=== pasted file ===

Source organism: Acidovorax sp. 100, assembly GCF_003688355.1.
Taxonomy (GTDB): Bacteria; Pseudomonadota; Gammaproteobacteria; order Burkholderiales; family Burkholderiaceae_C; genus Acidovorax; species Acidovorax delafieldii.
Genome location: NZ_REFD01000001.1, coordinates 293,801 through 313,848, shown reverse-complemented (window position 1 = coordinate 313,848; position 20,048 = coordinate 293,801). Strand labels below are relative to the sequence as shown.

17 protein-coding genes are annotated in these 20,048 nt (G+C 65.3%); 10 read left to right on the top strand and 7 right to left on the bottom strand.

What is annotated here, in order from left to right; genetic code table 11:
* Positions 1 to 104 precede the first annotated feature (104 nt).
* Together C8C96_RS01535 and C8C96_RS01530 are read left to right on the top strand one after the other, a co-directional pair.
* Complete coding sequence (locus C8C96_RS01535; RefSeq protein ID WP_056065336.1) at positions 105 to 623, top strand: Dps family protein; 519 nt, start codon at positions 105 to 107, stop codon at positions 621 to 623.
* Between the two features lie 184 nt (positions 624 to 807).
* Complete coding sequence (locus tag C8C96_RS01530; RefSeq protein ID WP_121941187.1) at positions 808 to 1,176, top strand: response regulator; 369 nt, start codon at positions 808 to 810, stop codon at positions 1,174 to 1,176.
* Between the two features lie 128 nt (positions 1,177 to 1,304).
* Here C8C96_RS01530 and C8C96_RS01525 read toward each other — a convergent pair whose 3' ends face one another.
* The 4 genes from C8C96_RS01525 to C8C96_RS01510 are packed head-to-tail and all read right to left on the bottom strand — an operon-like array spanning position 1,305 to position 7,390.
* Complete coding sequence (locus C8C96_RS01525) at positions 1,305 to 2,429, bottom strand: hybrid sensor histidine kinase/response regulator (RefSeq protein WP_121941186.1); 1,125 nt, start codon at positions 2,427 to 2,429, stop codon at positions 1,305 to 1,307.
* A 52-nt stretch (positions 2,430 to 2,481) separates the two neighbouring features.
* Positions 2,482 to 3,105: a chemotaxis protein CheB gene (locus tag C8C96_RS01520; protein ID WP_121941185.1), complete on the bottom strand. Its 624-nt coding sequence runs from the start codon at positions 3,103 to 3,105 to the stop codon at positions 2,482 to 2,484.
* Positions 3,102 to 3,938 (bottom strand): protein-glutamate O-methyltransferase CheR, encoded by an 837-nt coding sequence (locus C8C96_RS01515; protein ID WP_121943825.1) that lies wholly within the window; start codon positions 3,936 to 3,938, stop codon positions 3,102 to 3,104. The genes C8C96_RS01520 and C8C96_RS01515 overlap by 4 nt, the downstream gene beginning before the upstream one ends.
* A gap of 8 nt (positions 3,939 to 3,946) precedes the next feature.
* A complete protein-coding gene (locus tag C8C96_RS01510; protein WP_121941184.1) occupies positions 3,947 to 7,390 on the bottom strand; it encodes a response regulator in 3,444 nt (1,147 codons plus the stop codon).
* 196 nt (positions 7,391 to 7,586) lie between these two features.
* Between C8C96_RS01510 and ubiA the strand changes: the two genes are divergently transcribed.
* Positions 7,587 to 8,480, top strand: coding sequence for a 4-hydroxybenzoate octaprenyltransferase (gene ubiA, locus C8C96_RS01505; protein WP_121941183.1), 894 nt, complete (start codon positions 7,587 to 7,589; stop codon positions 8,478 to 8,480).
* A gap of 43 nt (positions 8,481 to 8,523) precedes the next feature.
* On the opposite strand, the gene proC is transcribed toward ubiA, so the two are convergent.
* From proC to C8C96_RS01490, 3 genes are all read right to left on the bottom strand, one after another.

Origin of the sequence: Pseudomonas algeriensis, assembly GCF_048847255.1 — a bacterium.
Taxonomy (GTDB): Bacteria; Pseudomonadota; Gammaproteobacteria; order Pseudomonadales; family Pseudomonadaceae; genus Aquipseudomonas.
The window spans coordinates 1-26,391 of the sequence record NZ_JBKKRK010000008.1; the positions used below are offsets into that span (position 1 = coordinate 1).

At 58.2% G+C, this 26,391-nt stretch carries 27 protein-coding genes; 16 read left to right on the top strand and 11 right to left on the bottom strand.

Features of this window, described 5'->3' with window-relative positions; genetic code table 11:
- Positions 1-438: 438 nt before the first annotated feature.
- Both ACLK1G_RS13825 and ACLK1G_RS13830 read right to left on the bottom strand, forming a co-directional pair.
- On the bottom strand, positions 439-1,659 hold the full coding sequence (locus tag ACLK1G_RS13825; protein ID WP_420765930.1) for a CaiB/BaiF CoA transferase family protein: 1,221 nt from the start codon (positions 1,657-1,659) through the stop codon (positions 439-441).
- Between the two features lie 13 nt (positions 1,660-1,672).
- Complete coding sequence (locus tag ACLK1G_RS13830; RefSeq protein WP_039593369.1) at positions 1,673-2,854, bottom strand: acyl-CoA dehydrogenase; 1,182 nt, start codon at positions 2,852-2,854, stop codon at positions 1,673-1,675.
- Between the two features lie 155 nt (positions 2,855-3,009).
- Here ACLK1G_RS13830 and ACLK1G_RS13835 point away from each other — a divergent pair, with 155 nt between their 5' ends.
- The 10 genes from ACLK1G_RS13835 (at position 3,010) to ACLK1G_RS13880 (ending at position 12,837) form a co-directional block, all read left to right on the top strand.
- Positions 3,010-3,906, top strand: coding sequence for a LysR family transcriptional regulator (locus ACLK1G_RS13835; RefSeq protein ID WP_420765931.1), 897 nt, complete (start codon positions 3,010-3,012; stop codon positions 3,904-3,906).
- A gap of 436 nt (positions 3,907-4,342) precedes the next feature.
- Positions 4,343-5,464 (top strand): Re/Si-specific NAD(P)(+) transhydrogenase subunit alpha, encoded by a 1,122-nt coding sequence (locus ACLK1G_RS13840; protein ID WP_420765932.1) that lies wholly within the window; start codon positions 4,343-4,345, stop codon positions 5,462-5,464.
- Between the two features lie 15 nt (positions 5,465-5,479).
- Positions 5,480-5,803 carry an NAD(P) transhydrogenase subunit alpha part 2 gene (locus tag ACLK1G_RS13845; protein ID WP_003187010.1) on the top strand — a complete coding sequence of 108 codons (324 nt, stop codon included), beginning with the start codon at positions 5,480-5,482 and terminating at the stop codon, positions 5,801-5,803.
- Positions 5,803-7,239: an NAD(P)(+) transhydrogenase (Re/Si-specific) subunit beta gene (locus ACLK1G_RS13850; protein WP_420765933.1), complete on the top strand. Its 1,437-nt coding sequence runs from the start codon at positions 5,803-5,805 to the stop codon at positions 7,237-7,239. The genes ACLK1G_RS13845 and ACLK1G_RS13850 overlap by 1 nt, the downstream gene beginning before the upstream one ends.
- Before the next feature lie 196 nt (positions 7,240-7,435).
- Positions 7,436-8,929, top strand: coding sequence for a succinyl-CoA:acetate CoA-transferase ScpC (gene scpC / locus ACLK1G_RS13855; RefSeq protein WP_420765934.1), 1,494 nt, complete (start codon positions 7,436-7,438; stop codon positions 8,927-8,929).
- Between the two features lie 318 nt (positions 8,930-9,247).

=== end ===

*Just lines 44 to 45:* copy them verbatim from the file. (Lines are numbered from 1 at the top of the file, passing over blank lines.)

- Positions 5,803-7,239: an NAD(P)(+) transhydrogenase (Re/Si-specific) subunit beta gene (locus ACLK1G_RS13850; protein WP_420765933.1), complete on the top strand. Its 1,437-nt coding sequence runs from the start codon at positions 5,803-5,805 to the stop codon at positions 7,237-7,239. The genes ACLK1G_RS13845 and ACLK1G_RS13850 overlap by 1 nt, the downstream gene beginning before the upstream one ends.
- Before the next feature lie 196 nt (positions 7,240-7,435).